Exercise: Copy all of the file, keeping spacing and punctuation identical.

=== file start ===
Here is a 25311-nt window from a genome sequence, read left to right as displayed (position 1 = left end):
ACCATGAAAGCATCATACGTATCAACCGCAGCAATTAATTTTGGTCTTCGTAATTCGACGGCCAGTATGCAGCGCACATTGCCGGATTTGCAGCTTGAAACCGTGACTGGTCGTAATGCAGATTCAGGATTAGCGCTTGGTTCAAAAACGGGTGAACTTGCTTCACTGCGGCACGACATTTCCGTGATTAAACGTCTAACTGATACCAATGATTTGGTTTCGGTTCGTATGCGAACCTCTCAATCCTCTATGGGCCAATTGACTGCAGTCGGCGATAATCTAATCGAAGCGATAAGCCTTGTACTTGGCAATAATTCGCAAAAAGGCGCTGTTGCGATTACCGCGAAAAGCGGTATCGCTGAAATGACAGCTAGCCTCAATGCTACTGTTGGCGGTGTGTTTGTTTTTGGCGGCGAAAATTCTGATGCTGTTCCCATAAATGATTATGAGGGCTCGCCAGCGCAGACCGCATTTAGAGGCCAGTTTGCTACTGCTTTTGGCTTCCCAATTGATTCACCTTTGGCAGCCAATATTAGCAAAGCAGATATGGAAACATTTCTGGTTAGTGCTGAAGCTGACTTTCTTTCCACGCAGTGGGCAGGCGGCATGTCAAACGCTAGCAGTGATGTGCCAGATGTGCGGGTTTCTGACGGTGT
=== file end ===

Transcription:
Here is a 25311-nt window from a genome sequence, read left to right as displayed (position 1 = left end):
ACCATGAAAGCATCATACGTATCAACCGCAGCAATTAATTTTGGTCTTCGTAATTCGACGGCCAGTATGCAGCGCACATTGCCGGATTTGCAGCTTGAAACCGTGACTGGTCGTAATGCAGATTCAGGATTAGCGCTTGGTTCAAAAACGGGTGAACTTGCTTCACTGCGGCACGACATTTCCGTGATTAAACGTCTAACTGATACCAATGATTTGGTTTCGGTTCGTATGCGAACCTCTCAATCCTCTATGGGCCAATTGACTGCAGTCGGCGATAATCTAATCGAAGCGATAAGCCTTGTACTTGGCAATAATTCGCAAAAAGGCGCTGTTGCGATTACCGCGAAAAGCGGTATCGCTGAAATGACAGCTAGCCTCAATGCTACTGTTGGCGGTGTGTTTGTTTTTGGCGGCGAAAATTCTGATGCTGTTCCCATAAATGATTATGAGGGCTCGCCAGCGCAGACCGCATTTAGAGGCCAGTTTGCTACTGCTTTTGGCTTCCCAATTGATTCACCTTTGGCAGCCAATATTAGCAAAGCAGATATGGAAACATTTCTGGTTAGTGCTGAAGCTGACTTTCTTTCCACGCAGTGGGCAGGCGGCATGTCAAACGCTAGCAGTGATGTGCCAGATGTGCGGGTTTCTGACGGTGT